“Lingus-Interruptus:”* non-native speaker troubles

*warning: not an official term!

I bet the last time you called a help line for a tech problem or a credit card inquiry and the voice on the other end of the line was heavily accented, you rolled your eyes and steeled yourself for a difficult conversation. “I’m sorry, what?” “Can you repeat that?” “I have no idea what you’re saying.” We’ve probably all been there and it’s annoying, and you just want to hang up and try your luck again, hoping to get a native English speaker this time.

I’ve been there, too. And, I have been “the other” person, too. The non-native speaker. The one who is trying so hard to understand YOUR accent, and what YOU are trying to convey in your rapid-fire, American-slur, non-standard English tirade of what’s wrong with your computer, or your phone, or those assholes that ran up your credit card. Well, I have never worked for a tech help company, but that doesn’t mean that I have never experienced difficult phone conversations due to the fact that I am not a native speaker.

Being on the phone is tough when you converse in a foreign language. Many of our language cues are conveyed by body language, facial expressions, and by watching lips move and form words. Yes, I know, a little creepy, but nonetheless true.  Thus, when I can’t see you, I lose an important element of communication and a layer of interpretation of what is being said. During my first few years in the United States, I tried to avoid phone calls as much as I could because it was always uncomfortable. Sometimes, I would have to ask three times and then still did not understand the question. I was acutely aware of this deficiency in my language skills, and often very embarrassed. I was mad at myself, willing myself to make sense of the other person, and often got frustrated; the harder you try, the more you try to analyze, the harder it becomes.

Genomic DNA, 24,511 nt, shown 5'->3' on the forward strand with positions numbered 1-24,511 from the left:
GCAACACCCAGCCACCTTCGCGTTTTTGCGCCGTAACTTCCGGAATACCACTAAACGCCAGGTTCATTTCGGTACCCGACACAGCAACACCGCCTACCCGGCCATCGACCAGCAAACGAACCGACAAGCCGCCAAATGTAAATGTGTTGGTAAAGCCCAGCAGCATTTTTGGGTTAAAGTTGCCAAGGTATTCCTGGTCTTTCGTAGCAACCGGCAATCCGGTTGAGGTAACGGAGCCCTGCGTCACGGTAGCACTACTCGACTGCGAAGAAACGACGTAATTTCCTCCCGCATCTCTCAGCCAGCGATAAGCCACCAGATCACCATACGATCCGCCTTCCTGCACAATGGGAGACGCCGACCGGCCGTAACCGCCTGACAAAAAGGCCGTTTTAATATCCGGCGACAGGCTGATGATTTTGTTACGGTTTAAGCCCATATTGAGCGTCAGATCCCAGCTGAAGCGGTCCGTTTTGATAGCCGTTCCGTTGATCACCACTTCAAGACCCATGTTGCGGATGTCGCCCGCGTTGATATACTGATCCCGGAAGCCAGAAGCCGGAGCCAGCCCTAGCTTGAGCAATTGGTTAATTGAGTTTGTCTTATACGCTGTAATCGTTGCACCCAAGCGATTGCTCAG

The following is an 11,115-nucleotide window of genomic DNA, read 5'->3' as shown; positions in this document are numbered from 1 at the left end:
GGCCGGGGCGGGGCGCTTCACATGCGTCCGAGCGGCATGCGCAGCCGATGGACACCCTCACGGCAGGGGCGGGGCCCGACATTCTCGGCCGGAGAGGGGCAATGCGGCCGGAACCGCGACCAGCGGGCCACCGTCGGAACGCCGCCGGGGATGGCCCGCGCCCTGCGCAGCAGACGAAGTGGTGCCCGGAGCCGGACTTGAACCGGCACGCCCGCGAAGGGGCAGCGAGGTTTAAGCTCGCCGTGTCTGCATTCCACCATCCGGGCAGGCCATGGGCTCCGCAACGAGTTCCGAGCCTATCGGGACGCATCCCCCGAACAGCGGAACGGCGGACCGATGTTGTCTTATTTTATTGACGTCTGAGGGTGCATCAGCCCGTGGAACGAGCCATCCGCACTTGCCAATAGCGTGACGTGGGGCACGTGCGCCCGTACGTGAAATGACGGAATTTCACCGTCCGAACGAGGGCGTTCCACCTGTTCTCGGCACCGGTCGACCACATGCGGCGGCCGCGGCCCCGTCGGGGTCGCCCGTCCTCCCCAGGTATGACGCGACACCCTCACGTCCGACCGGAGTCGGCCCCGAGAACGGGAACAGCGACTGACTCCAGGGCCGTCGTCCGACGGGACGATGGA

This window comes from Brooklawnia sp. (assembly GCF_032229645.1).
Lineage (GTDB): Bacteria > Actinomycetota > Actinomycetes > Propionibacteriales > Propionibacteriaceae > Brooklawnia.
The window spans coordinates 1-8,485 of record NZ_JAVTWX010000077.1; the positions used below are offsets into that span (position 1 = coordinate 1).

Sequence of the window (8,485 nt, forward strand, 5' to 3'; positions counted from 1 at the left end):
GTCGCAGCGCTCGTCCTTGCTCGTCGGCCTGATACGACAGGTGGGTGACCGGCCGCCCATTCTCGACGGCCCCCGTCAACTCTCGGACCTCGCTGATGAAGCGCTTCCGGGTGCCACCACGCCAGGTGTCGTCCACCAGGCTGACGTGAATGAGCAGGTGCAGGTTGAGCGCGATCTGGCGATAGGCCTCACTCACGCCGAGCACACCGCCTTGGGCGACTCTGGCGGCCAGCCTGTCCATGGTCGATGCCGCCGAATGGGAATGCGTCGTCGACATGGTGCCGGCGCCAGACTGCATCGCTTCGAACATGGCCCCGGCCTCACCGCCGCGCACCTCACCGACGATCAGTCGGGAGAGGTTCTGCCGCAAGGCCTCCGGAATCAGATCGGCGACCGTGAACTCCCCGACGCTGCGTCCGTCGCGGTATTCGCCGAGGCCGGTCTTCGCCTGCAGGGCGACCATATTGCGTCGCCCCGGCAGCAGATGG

The same difficulty applies to group conversation, even when they happen in person. I often shied away from engaging more than one person at a gathering or party. People interrupt each other, there is noise, you don’t always catch the beginning of someone’s sentence because you’re still looking at the last person who spoke, and then you’re lost anyway. It takes a long time to develop the skills to have a conversation on the phone or in a group.

In addition to the difficulties posed by “blind” conversations, like phone calls and group conversations, Europeans have another hurdle to cross when they learn to converse with native speakers of English. We have a different speech pattern, especially in regards to pauses in between sentences. Us Europeans may sometimes come across as rude because we tend to interrupt. That’s not (usually) because we are rude, but because in many European languages (I can speak for German, French, Italian, and Spanish) the pauses in between sentences are much shorter and interjecting, inserting, and interrupting are socially acceptable, if not expected! Americans tend to leave much more time between their sentences, and I have such a hard time sometimes to keep my mouth shut and wait until you’re done, especially when I have a strong opinion on something.

So, blog-interruptingmy American friends, be patient, be kind, be supportive, and keep in mind that this person is trying to learn YOUR language. The cultural exchange between peoples of different backgrounds can be so much fun and open your mind to whole new ideas and ways of looking at the world. It will make you ponder your own life, question your assumptions, and more often than not, lead you to a deeper appreciation and understanding of what you have and who you are.


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